Make the old fashioned charity shop a thing of the past? Whatever are you talking about? Changes in the charity shop world have been going on for years and even St. Columba’s hospice shops, which are run by lovely old ladies in aprons and as close to an old fashioned shop as I can think of, have recently had a makeover. Interestingly, the only shop I know that still is badly lit and disorganised is actually a Save the Children one, in Dalry, one of central Edinburgh’s poorer areas. But the reason for that is that in this particular shop everything is £1, so it was obviously a conscious decision to go for cheapness over prettiness. So what this mythical old fashioned type charity shop that Ms Portas wants to vanquish is I do not know.
Don’t get me wrong, I really don’t mean to pick on either Mary Portas or anyone else involved in this project, who are all clearly working hard to try and raise money for a good cause. But I do think the project highlight an interesting, and more widely applicable, question: What are charity shops for?
Is it really just about trying to raise as much money as possible for whatever cause or do charity shops not also have a role to play in enabling people on a low income to have fun with clothes and dress stylishly at low costs? I find it quite interesting that charity shops have done so well out of the recession, and that they are always discussed as a way of finding bargains, when at the same time prices have gone up so much over the last year that soon cost-wise they may stop being a cheap alternative at all. I’m happy to pay £10 for a monsoon dress that retails at £80, as I did the other day, but simple tshirts from H&M, Topshop, New Look and the like are now being routinely sold for £5 upwards, and it just doesn’t make sense when these things barely cost that when they were new.
This focus on designer clothes, nice interiors and providing a better shopping experience is all about chasing your more affluent middle class shoppers, who maybe don’t have quite as much money as they used to, and persuading them that charity shops are a cool place to shop at. And that’s fine, as long as it’s not at the expense of the original charity shop customers – people who genuinely rely on charity shops because they don’t have any spare money at all. Better management and nicer shops all cost money, which then gets reflected back in the prices, which as I said above are becoming increasingly ridiculous. Thinking back to myself 5 years ago, when I was a poor student/minimum wage temp, I was able to look ace on hardly any money, and that is simply not possible now.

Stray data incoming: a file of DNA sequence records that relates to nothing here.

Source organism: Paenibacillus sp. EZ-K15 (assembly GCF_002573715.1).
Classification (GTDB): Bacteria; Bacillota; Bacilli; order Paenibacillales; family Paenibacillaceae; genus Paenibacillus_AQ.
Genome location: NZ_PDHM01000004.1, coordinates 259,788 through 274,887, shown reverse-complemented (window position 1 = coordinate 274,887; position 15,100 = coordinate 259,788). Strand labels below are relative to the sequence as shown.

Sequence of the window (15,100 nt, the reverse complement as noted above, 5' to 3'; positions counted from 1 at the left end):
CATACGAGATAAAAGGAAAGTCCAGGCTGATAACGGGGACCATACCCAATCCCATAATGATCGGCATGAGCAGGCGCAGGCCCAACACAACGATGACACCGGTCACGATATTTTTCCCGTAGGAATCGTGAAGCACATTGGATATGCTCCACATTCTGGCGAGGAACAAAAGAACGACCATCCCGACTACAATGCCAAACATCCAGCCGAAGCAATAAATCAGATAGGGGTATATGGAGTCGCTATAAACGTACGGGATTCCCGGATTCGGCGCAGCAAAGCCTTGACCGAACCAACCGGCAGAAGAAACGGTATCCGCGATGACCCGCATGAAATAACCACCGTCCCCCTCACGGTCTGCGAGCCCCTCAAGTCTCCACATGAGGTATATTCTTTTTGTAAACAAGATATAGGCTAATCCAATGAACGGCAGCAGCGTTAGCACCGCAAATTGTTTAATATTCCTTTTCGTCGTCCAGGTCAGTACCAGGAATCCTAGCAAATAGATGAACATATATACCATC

And at the end of the day, charity shops are still charity shops, they rely on donations, and donations are bound to include a lot of, well, crap. With all the will in the world, you’re never going to filter all that out (or you end up a vintage shop, and then your prices really are through the roof). For me, rummaging through all the stuff is part of the fun, and in a way that’s my point. Thrifting is to some extent a lifestyle choice, as it requires time, dedication, a decent knowledge of clothes and an awareness of what is and isn’t going to work for your style and body shape. Not everyone is in a position to dress mainly from charity shops, and even more people wouldn’t want to. You’re never going to get your cash-rich, time poor yummy mummy type to give over her Saturday morning to browsing through racks and racks of second hand clothes in the hope of finding the elusive gem. It just isn’t going to happen. So maybe, dear charity shop strategists, stop trying and focus on your core customers.
So, if you made it all the way though (and thank you for persevering!), what do you think? Do you share my concern or is it all good? What’s the situation like in your part of the world? Are op shops and thrift stores also becoming more high end or is it just the UK?